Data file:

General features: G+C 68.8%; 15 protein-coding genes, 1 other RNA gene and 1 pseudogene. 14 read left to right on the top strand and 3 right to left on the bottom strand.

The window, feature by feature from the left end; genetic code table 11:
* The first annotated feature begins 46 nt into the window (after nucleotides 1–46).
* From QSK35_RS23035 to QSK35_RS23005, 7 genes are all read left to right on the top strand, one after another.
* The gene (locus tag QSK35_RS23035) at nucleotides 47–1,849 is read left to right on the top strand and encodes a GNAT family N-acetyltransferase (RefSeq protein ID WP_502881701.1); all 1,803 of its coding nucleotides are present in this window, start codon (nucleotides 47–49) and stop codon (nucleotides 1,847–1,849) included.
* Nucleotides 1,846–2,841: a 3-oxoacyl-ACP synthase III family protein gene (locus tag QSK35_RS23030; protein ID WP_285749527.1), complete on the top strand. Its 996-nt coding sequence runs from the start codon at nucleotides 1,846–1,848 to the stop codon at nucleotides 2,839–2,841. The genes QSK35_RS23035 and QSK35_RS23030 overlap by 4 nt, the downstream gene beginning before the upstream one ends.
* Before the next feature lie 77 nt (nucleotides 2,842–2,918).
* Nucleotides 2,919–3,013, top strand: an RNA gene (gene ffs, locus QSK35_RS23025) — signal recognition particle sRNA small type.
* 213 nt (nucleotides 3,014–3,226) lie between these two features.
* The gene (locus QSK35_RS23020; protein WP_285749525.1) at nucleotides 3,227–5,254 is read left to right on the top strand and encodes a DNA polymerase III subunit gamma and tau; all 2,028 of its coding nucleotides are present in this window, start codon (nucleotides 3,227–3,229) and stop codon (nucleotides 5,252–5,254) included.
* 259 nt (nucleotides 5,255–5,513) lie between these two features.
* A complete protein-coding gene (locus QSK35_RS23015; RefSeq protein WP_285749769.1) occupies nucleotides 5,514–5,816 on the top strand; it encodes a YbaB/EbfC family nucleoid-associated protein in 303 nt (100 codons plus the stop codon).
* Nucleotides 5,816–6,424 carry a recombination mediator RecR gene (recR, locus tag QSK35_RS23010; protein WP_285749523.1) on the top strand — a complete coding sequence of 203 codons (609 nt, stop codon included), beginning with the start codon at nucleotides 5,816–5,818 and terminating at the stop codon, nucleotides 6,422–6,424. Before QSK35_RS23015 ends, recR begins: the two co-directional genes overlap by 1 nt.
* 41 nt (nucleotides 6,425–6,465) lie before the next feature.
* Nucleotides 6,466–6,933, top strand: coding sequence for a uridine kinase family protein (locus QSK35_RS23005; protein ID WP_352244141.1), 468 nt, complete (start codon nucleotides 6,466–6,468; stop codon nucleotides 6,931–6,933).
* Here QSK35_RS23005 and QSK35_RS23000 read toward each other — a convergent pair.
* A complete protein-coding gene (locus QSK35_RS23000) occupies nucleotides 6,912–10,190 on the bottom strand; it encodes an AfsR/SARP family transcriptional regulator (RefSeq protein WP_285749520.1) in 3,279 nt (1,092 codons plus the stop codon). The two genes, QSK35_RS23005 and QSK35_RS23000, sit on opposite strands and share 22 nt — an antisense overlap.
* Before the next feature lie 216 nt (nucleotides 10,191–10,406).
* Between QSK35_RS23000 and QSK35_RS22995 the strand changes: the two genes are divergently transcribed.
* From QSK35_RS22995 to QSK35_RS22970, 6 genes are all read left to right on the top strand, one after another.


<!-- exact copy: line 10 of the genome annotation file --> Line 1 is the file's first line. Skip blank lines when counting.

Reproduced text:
* The gene (locus QSK35_RS23020; protein WP_285749525.1) at nucleotides 3,227–5,254 is read left to right on the top strand and encodes a DNA polymerase III subunit gamma and tau; all 2,028 of its coding nucleotides are present in this window, start codon (nucleotides 3,227–3,229) and stop codon (nucleotides 5,252–5,254) included.